I would ask, however, why are artists considered poor?  Why is living life outside of the system considered a threat.  There are different types of wealth.  I feel that I see more than many people.  My powers of observation are quite developed.  I see more quiet moments of love than I think some do.  (I cannot be sure of this, but I've read a lot of hate on the internet, and that hate is not what I see.)  I have hope, not in some grandiloquent plan for equality or economic prosperity for all, but that you and I, he and she, us and them can all see eye to eye.  I think this starts at the quietest possible spot.  It starts in ourselves.  We must be at one with ourselves.  We must love ourselves.  We cannot experience love for everybody else if we do not love ourselves.  I think there is something in there that big government and big money don't want people to know.  Our system demands that we be dependent on our system.  Otherwise there is no system.

 I do not think that I am poor.  Weird, depressed, so messy, tortured souls; these qualities are all products of perception.  What is weird to me is not weird to you, but might be weird to someone else. Is it just me, or did an entire hipster movement just try to make their whole statement to be as "artistic" as possible.  Shake all of the stereotypes you can out of that branch, but it doesn't make you creative because you have a handle bar mustache and a South Dakota shirt on while you are roaming the streets of a booming metropolis.  It just makes everything at the thrift store more expensive, which is a bit counterintuitive to the number one item on that list of Google suggestions, no?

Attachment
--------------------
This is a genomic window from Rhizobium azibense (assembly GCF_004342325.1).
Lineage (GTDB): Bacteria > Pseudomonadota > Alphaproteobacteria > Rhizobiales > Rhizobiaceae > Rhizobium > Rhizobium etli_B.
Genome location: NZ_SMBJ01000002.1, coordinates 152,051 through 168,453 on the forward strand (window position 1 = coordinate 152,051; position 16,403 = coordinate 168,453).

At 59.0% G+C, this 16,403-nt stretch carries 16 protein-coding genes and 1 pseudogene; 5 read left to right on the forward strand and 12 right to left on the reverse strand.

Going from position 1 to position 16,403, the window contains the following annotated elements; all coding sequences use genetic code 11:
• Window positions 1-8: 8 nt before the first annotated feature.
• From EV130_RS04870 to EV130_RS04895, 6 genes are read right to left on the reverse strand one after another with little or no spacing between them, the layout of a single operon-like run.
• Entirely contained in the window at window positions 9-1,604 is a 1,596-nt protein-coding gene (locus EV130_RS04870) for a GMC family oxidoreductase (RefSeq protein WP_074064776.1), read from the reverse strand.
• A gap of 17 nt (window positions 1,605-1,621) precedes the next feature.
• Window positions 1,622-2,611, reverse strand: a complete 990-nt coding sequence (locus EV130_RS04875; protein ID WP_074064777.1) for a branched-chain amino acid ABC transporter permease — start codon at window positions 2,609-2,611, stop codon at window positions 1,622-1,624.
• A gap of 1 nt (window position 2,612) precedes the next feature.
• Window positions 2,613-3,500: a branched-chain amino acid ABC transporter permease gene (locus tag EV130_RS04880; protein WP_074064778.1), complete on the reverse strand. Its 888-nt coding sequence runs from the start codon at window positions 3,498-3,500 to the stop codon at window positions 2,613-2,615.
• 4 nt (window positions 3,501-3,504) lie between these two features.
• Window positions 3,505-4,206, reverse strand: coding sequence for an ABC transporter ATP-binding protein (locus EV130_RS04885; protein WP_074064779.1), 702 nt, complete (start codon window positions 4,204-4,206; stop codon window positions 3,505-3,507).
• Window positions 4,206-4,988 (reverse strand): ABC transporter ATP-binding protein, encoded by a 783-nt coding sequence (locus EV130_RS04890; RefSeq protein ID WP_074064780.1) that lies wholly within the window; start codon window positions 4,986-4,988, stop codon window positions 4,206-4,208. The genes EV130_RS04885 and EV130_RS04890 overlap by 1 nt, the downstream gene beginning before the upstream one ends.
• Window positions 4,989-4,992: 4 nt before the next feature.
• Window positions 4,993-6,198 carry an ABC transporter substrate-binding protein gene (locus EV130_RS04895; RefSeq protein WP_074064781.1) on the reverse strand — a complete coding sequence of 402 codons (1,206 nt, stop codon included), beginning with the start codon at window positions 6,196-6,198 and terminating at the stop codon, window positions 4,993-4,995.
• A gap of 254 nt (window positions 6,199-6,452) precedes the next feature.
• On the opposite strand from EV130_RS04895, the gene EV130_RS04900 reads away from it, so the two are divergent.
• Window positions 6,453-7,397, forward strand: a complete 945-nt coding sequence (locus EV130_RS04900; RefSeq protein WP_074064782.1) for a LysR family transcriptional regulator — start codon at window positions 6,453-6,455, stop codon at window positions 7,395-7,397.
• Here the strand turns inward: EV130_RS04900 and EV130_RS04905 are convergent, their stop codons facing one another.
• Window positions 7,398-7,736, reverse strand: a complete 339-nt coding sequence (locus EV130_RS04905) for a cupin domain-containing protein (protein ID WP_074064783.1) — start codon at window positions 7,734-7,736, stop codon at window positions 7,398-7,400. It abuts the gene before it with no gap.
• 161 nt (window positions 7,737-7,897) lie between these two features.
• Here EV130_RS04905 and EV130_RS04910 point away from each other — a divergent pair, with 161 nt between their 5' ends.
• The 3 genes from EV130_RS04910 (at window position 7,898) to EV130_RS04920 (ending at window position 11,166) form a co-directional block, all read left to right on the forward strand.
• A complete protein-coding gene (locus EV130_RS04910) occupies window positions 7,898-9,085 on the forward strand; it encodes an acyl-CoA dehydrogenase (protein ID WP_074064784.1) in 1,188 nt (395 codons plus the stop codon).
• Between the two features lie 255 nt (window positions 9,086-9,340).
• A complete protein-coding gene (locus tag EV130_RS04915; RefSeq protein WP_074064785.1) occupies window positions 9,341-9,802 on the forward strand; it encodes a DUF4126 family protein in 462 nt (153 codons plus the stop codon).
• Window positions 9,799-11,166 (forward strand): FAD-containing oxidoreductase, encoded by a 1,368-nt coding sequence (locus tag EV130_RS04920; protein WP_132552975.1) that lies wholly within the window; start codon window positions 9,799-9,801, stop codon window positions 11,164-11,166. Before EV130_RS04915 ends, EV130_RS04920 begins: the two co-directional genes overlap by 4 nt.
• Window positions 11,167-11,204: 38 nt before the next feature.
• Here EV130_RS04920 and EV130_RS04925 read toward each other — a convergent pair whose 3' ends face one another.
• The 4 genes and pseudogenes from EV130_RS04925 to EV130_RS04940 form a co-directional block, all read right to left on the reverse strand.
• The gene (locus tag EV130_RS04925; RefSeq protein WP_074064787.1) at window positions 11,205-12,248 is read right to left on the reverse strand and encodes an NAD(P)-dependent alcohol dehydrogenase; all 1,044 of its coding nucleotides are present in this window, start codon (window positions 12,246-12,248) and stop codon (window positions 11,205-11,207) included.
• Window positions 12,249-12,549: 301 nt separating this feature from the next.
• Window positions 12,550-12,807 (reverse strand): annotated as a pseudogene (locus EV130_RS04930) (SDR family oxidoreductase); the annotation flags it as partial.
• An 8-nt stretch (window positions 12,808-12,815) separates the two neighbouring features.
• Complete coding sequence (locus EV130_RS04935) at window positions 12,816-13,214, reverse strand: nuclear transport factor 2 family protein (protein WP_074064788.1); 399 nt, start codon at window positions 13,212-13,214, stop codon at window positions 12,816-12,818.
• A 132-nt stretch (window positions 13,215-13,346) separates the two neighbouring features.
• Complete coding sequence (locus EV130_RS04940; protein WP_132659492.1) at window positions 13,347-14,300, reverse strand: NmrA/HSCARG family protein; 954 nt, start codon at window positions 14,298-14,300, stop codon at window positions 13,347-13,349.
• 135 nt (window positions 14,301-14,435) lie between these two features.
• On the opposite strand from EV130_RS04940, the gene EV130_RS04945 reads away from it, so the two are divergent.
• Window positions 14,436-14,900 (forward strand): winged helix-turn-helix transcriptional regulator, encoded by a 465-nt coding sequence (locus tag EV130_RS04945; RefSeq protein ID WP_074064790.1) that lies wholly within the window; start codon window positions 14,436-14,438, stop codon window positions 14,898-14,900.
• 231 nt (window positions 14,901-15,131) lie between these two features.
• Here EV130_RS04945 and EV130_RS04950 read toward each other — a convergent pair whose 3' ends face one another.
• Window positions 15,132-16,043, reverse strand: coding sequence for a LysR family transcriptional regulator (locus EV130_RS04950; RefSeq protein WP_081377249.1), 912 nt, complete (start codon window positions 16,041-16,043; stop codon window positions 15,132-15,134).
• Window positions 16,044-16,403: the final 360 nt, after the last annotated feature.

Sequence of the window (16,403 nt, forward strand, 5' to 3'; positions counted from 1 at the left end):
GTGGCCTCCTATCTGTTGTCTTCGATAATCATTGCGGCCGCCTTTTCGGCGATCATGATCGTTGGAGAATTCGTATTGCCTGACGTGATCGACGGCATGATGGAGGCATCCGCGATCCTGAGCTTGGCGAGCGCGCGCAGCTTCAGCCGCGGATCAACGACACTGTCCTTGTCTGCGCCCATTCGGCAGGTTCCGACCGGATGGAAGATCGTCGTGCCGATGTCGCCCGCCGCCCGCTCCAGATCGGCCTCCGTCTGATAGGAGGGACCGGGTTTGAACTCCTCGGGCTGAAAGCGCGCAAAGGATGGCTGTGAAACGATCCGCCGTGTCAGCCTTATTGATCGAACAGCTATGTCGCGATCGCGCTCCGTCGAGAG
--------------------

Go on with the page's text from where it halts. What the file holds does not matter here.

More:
That said, even the people who adopt the creative guise, are looked down upon.  Everyone loves to hate the hipster.  What is wrong with the hipster?  The only thing that I can see wrong with a hipster is the matter of authenticity.  There is, perhaps, not a genuine need to shop at the thrift store, for instance.  But as soon as the hipster dons the clothing of the artist, they become misunderstood.